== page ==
Fresh fuel rods would have to be created at the fuel fabrication facility, which is also to be disabled. Moreover, IAEA officials visiting the facility in June were told that fresh fuel had not been produced since 1994.

With just more than a month remaining to achieve the year-end deadline for disablement, it is unclear if the intended time frame will be met. Sung Kim, the head of the U.S. disablement team, told reporters Nov. 6, “I think we are off to a good start and will look forward to completing the task by the end of the year as planned.”

Hill, however, seemed to leave room for the possibility that the disablement process will continue into early next year. Citing the need to proceed cautiously due to safety reasons, he told reporters Nov. 3 that “even at the end of December, when we will have substantial disabling, we need to be careful not to hurry things in a way that could cause any health risk to anyone working on the process.”

Further progress on disablement must also address the issue of including other parties in the process. Although the United States has taken the lead, U.S. officials have stressed that participation should be expanded. Hill told reporters Nov. 2, “We anticipate that other members of the six parties will participate in subsequent missions.… [T]his was something that the North Koreans assured us is quite okay.”

Tokyo has indicated that it will consider its participation in the disablement process. A Japanese diplomat told Arms Control Today Nov. 19 that Japan has held consultations with the United States on this issue and that some efforts may be taken “before not too long.”

U.S.-Japanese Rift on Terrorism List, Abductees Issue

On the other hand, Japan has maintained its position that it will not take part in the energy assistance being provided to North Korea in return for progress on disablement as long as bilateral issues between the two countries are unresolved. The key bilateral issue between Tokyo and Pyongyang is Japan’s demand that North Korea account for its abduction of more than a dozen Japanese citizens during the 1970s and 1980s.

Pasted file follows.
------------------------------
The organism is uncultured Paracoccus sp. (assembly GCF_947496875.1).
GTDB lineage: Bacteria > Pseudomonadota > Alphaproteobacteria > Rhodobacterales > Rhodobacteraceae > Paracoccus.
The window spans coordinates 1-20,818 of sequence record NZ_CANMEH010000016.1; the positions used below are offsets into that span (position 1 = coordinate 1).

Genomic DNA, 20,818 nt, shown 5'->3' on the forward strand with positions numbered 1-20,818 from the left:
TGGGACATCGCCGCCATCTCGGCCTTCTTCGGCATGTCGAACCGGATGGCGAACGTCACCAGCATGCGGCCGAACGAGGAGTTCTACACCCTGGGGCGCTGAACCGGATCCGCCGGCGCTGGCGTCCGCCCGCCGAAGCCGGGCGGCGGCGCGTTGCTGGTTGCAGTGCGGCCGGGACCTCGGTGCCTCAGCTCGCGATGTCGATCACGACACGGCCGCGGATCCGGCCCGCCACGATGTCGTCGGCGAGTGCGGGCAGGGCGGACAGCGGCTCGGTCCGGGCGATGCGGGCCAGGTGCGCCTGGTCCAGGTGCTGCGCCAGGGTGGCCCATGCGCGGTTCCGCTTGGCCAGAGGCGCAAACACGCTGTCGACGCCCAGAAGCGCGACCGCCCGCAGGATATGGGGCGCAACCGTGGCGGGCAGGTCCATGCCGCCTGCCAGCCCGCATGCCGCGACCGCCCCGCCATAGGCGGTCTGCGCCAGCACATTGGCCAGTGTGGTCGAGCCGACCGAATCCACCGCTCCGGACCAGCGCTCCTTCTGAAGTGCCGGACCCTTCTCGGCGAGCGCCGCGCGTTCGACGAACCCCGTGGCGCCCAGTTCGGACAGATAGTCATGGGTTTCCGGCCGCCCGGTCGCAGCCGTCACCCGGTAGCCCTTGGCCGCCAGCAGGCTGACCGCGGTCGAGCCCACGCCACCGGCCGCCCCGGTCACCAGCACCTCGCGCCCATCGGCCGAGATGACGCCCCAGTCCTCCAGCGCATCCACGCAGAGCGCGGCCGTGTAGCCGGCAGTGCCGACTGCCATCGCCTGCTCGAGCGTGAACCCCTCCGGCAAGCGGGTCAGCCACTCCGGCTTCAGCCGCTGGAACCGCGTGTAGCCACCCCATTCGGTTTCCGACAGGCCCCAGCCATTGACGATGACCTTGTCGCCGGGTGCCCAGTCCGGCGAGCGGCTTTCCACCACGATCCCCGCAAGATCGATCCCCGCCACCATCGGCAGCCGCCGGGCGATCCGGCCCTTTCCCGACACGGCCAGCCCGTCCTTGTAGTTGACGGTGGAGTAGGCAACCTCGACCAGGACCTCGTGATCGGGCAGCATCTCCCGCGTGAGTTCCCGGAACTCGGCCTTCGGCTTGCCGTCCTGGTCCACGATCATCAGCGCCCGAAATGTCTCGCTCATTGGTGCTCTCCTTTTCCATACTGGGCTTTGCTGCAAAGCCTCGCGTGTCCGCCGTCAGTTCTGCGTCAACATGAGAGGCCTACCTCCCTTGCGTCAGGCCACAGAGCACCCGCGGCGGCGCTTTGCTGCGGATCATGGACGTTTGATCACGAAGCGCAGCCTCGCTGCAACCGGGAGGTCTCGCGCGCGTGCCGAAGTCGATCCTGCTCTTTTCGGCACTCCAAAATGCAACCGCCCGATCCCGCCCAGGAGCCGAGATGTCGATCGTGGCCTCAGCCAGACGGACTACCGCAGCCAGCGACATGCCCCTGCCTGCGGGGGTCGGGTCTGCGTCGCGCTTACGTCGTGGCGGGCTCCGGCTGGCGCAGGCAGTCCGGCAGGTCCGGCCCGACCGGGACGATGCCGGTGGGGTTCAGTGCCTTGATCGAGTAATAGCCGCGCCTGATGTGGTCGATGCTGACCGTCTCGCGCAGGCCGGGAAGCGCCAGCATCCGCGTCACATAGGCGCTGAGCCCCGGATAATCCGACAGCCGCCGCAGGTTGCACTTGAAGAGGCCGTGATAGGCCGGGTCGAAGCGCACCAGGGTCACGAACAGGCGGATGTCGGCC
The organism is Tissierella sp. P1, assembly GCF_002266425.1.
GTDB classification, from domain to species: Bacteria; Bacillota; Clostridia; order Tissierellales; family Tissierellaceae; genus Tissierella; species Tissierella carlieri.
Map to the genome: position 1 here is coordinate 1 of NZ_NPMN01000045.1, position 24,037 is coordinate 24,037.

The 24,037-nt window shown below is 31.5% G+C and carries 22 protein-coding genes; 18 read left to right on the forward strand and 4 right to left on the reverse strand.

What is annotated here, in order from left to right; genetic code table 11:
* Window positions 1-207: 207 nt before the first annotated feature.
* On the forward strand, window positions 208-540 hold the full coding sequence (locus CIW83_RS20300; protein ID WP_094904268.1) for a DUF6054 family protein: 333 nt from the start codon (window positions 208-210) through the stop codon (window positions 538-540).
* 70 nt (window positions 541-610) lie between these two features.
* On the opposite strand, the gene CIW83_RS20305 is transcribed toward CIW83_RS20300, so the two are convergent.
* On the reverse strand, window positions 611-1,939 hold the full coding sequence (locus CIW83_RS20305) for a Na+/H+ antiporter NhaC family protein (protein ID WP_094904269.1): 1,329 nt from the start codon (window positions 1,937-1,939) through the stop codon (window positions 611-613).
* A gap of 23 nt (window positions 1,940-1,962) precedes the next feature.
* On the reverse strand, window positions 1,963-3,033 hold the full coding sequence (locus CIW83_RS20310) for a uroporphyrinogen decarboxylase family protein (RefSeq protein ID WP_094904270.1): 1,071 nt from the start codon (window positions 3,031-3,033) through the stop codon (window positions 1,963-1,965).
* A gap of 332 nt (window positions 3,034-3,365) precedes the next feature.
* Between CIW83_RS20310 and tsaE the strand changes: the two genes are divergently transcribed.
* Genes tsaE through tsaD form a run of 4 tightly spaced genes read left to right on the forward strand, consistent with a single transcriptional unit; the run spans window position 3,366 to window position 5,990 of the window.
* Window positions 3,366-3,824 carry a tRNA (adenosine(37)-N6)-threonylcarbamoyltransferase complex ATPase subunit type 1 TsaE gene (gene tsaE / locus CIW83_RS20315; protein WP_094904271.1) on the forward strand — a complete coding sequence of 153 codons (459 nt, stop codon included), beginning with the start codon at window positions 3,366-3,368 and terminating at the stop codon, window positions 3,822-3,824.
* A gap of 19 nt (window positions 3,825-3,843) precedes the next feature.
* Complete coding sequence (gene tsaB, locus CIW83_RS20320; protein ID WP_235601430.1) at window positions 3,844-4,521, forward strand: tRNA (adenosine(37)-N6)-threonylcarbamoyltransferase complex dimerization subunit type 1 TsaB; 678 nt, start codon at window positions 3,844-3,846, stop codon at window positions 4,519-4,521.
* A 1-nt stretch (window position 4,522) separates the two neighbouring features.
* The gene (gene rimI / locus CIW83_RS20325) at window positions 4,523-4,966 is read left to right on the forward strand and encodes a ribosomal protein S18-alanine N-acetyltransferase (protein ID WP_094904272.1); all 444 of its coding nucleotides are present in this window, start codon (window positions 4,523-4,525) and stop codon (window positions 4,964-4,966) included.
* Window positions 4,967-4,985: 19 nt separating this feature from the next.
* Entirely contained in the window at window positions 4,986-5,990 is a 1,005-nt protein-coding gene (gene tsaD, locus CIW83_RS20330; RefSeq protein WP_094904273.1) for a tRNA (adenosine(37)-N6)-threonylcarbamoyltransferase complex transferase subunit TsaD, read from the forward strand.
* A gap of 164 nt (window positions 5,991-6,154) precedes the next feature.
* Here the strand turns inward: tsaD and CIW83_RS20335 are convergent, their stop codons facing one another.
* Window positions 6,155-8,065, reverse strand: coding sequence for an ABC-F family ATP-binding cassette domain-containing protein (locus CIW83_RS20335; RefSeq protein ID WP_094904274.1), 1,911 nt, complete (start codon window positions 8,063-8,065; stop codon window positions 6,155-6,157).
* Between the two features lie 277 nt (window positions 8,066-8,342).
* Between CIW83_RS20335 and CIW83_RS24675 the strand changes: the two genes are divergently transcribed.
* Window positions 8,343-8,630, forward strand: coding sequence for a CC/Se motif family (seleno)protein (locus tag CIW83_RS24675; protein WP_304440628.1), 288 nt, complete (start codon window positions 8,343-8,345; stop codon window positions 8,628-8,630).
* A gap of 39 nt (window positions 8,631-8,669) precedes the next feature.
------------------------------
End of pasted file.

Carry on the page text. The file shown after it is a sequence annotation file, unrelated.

Tokyo has maintained that the United States should not remove North Korea from its list of state sponsors of terrorism until the abductees issue is resolved. Japanese officials have recently expressed concern about a Feb. 13 agreement that links North Korea’s removal from the terrorism list with its disablement efforts. Tokyo fears that Washington will remove North Korea from the list irrespective of Japanese concerns.

Calling on the United States to be cautious in going forward with the delisting, Japanese Chief Cabinet Secretary Nobutaka Machimura observed that “[t]he United States has its own criteria in removing the status of terrorist-sponsoring nations and the abduction issue is not defined there.”

U.S. officials have acknowledged the lack of a direct connection between the terrorism list and the abductees issue. During a Nov. 13 Department of State press briefing, Deputy Spokesman Tom Casey stated that North Korea must be removed from the list of state sponsors of terrorism “in accordance” with U.S. law, adding that the terrorism list and abductees issues “are not necessarily specifically linked.”

According to U.S. law, removing a country from the list when there has not been a change in government requires that the president certify that the government has not provided support for international terrorism during the preceding six months and that it has provided assurances that it will not support acts of international terrorism in the future. U.S. officials have stated that such assurances include joining various international conventions and agreements against terrorism.